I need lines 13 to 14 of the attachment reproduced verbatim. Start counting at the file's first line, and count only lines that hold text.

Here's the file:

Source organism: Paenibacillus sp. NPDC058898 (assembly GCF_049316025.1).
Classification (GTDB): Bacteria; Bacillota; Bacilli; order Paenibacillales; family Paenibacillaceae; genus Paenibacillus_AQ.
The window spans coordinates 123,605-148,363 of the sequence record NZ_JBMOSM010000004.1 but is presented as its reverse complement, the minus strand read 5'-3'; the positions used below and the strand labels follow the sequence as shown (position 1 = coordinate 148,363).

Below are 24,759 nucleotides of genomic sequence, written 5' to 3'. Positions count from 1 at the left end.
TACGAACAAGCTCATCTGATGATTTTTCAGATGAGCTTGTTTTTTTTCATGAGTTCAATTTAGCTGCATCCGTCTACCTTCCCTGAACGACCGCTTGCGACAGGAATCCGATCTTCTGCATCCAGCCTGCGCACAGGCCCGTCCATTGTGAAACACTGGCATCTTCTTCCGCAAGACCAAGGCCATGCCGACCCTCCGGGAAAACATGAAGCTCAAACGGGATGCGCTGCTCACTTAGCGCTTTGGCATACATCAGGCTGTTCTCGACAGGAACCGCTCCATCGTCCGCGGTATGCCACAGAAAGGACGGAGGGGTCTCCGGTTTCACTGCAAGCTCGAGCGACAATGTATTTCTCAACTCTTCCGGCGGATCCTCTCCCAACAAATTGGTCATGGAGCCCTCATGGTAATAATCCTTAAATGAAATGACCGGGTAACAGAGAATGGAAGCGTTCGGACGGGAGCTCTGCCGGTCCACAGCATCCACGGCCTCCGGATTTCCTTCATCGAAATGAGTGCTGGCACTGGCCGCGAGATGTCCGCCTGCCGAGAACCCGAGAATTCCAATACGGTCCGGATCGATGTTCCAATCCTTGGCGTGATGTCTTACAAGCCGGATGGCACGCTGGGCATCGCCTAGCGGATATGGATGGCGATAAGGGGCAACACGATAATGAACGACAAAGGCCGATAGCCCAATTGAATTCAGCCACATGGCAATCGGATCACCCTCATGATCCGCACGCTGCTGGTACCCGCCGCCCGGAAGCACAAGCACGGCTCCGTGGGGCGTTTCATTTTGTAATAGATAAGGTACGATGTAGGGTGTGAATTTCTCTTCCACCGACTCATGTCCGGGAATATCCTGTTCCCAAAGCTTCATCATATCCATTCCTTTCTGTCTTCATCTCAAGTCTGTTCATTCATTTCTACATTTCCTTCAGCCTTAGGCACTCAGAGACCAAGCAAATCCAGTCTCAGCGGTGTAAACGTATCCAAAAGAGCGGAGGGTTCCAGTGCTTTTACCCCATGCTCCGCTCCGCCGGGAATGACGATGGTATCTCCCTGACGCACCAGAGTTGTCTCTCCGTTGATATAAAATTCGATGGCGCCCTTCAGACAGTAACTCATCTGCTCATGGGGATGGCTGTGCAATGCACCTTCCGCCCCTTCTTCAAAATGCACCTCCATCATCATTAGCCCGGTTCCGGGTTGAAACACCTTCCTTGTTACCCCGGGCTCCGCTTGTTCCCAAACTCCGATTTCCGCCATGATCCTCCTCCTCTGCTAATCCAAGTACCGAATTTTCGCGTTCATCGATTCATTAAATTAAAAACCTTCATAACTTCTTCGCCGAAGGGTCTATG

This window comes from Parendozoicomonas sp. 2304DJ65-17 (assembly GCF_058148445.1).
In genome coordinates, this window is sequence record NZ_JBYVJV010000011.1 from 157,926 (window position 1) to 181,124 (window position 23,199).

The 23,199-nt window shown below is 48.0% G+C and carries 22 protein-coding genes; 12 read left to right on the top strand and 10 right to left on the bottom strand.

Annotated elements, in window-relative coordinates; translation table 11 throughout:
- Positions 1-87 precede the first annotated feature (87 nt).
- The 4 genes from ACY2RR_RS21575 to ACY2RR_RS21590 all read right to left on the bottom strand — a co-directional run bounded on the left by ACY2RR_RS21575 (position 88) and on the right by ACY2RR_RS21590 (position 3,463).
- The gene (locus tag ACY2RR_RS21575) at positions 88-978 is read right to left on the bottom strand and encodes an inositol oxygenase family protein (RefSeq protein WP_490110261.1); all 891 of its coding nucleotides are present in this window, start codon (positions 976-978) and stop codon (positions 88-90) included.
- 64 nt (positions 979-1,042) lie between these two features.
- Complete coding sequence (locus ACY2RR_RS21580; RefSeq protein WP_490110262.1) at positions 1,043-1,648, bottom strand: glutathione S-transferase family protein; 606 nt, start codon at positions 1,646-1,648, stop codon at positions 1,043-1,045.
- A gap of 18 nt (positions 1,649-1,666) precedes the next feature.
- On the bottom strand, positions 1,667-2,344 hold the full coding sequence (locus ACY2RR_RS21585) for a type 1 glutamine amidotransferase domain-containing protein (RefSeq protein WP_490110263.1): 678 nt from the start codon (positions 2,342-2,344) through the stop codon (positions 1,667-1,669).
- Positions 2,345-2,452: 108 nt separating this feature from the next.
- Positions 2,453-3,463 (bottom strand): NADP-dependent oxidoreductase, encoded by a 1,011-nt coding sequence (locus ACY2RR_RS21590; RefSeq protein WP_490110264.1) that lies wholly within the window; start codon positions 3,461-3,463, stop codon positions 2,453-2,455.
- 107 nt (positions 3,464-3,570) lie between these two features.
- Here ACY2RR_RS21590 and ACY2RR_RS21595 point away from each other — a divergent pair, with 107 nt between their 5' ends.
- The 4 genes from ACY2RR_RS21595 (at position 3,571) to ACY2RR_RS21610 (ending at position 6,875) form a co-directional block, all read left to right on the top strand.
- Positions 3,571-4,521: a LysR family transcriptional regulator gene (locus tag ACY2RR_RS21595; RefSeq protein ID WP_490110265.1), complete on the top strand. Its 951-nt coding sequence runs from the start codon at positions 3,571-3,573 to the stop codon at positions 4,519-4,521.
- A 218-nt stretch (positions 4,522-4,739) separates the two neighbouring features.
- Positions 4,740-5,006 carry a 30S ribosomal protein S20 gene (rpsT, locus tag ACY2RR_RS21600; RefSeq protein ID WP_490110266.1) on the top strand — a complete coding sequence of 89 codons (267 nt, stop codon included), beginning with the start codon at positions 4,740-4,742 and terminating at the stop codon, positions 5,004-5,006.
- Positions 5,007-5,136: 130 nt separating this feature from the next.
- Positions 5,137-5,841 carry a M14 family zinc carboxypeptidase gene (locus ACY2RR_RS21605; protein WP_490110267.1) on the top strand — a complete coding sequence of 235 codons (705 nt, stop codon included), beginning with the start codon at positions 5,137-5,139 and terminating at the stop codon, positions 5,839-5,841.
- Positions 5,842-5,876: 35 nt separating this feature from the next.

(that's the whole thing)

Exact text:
- 64 nt (positions 979-1,042) lie between these two features.
- Complete coding sequence (locus ACY2RR_RS21580; RefSeq protein WP_490110262.1) at positions 1,043-1,648, bottom strand: glutathione S-transferase family protein; 606 nt, start codon at positions 1,646-1,648, stop codon at positions 1,043-1,045.